If you are into herbs for health, you will have surely come across the word ‘adaptogen’ and asked yourself “What is that?”. I’ve explained it often enough to friends and family but today I realized that although I use the word often enough on this blog, its a good topic for another post.
I’ll start with a little history:
In 1947 Dr. Lazarev, a Russian scientist first introduced the term ‘adaptogen’. However, it was Dr. I.I. Brekhman, another Russian scientist and holistic medical doctor and his colleague I.V. Dardymov who established the definition of the term in 1958.
Although adaptogenic herbs were well known for thousands of years in the Tibetan, Chinese, Indian, Korean, Japanese and European true traditional healing systems, it wasn’t until the work of these Russian scientists that the scientific standpoint was confirmed.
For a herb to be classified as an adaptogen, it must fulfill several quantifiers:
- It must be safe and cause no to minimal disorders in the normal body functions.
- It must support the body’s systemic resilience to any kind of stressor.
- It has a normalizing action irrespective of the direction of the pathological state (such as lowering excessive hormones or increasing them).
In other words, it must ‘do no harm’ and act as a strengthening, supportive equalizer/regulator. A stressor is anything that stresses the body be that emotional (work, relationship or ‘flight or fight’ stress) or physical (stress induced illnesses).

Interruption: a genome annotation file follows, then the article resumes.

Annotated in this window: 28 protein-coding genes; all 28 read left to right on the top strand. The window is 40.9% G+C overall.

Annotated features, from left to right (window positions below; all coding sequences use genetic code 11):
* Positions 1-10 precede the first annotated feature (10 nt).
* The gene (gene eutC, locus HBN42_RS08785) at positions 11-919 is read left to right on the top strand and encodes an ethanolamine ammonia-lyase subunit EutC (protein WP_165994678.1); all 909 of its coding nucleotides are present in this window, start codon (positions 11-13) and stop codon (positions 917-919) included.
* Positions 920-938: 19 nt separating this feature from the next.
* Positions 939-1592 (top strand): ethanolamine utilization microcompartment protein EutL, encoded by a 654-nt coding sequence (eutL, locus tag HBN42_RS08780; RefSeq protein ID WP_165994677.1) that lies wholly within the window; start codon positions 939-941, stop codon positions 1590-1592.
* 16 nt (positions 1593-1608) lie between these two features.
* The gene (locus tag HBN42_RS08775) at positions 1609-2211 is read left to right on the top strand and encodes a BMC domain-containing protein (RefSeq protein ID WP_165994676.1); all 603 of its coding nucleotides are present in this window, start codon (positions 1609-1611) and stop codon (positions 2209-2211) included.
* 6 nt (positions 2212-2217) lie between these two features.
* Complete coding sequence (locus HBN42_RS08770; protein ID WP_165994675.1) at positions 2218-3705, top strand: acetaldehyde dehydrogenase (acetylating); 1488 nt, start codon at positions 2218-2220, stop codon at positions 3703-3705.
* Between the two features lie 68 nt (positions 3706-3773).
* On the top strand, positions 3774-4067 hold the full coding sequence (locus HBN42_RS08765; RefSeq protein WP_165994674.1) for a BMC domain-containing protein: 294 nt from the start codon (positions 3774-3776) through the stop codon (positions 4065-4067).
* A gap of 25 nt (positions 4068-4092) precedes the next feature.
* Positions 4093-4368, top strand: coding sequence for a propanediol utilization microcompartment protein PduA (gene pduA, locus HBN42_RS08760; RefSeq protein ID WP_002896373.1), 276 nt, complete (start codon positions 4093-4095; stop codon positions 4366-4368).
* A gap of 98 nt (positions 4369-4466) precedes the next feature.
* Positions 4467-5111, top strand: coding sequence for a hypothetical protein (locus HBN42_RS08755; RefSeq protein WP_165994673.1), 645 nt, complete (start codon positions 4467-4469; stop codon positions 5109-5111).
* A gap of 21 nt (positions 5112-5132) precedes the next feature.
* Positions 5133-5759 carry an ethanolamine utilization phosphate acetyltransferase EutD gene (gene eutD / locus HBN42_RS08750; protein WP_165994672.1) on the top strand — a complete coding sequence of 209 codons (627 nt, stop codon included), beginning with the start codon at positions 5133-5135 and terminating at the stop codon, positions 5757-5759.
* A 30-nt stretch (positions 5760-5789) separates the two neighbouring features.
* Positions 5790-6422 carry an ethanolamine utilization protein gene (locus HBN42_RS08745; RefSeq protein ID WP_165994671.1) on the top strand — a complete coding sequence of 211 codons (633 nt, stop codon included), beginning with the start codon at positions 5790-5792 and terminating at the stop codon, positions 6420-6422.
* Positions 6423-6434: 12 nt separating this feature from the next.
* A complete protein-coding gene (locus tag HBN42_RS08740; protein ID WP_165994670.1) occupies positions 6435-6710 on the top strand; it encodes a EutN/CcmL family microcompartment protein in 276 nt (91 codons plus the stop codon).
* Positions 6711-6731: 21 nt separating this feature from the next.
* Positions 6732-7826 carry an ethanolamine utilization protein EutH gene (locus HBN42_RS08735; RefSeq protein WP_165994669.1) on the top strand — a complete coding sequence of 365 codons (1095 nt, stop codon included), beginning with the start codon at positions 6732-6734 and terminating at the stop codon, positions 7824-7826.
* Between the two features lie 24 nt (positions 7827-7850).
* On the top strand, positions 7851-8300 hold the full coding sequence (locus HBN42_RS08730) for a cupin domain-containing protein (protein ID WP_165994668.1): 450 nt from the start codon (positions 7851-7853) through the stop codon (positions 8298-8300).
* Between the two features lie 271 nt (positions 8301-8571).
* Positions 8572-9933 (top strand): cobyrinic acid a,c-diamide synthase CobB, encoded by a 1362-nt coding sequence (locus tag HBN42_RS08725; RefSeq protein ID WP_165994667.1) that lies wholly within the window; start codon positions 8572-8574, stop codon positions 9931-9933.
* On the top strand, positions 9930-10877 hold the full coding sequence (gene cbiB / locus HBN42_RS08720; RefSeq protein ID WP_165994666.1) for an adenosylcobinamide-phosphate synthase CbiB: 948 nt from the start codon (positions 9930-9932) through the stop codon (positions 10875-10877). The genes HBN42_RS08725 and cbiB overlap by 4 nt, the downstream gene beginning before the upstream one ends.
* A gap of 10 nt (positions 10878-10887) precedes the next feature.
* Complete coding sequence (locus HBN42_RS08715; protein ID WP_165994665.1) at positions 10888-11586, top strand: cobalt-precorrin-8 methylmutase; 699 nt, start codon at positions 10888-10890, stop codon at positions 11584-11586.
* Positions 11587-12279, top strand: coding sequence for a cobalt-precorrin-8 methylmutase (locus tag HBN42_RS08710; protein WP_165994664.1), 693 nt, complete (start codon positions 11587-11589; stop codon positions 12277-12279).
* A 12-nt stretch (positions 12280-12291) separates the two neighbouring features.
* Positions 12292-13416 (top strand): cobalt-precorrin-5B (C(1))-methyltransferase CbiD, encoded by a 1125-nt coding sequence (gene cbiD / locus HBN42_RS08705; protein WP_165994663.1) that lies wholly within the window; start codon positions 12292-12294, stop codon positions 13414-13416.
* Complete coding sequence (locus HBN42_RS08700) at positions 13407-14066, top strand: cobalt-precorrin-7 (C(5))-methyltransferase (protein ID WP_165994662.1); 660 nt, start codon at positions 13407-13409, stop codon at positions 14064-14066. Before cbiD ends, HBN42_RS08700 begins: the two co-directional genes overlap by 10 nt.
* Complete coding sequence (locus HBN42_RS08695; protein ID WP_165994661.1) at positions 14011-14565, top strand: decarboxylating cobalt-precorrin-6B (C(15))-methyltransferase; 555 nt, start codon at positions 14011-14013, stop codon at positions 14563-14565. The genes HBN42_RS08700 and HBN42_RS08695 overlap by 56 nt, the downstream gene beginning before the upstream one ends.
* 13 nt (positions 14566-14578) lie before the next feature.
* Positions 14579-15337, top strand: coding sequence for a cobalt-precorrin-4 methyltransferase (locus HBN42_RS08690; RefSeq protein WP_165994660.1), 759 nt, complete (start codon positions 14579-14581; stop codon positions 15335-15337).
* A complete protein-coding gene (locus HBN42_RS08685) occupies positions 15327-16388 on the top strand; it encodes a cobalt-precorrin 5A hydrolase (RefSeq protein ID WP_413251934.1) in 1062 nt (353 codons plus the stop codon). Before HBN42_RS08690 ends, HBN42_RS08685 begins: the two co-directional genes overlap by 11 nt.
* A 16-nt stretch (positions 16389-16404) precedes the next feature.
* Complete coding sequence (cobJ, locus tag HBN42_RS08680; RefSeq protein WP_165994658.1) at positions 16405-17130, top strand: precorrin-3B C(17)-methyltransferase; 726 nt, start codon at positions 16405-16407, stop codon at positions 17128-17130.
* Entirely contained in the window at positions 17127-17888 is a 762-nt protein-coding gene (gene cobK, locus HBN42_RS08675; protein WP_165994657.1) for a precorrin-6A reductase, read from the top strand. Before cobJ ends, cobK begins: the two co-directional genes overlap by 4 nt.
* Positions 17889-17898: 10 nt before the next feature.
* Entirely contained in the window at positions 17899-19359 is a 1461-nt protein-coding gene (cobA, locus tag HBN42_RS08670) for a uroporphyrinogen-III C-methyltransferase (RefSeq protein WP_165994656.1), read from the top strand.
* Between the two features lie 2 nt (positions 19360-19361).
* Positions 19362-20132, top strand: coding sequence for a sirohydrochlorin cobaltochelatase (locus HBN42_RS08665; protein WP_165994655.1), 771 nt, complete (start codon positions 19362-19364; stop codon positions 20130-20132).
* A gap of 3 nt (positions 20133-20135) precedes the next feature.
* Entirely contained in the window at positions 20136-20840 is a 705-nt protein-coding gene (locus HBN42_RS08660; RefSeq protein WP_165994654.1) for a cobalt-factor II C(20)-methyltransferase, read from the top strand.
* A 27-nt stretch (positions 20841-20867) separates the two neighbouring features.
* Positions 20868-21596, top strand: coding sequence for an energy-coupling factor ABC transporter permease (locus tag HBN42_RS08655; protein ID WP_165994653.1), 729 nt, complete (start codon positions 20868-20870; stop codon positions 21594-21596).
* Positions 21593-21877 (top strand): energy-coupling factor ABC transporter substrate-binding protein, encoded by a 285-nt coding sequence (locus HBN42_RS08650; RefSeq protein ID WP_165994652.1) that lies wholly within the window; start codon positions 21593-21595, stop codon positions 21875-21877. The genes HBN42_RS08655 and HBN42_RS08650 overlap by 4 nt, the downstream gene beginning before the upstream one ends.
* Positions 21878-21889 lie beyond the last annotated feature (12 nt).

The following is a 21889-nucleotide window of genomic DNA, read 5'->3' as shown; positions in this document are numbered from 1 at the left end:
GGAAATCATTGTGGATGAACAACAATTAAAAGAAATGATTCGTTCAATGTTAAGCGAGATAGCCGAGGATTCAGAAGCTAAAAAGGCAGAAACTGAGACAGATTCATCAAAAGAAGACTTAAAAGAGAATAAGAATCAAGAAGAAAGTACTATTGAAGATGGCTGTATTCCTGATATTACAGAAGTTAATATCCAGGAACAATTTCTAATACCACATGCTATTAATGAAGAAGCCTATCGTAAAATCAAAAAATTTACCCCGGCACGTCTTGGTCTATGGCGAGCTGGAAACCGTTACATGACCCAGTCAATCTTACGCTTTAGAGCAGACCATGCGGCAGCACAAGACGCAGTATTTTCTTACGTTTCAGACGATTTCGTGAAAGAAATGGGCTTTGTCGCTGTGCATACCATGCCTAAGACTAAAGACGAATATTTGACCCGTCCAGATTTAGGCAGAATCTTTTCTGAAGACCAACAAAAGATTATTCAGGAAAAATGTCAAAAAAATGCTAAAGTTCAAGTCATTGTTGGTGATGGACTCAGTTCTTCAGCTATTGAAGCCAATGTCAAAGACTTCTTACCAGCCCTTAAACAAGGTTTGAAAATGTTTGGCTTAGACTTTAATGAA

Further, there are three categories of adaptogenic ‘regulators’:
- Global regulators – have a global impact on the body, promoting ‘healthy aging’ (ie. Siberian ginseng, Holy Basil).
- Cellular and immune system regulators – immune support and aid in preventing degenerative diseases on a cellular level (ie. turmeric, ginger, reservatrol).
- Specific regulators – target specific areas such as circulation (ie ginko biloba), connective tissue (ie gotu kola) mental alertness (royal jelly).
There are many more herbs that are adaptogenic such as the American and Asian ginsengs or astragalus, to name but a handful. And is turmeric an adaptogenic herb? Yes, and in my opinion it probably is the best, broad based adaptogenic herb there is.
And now that you know what an adaptogen is, you will sleep much better tonight!
You are welcome. 😉
A few excellent resources for deeper information:
- Adaptogenic Herbs: Nature’s Solution To Stress
- Turmeric As An Adaptogen
- Adaptogen Herbs: The Key to Longevity and Optimal Health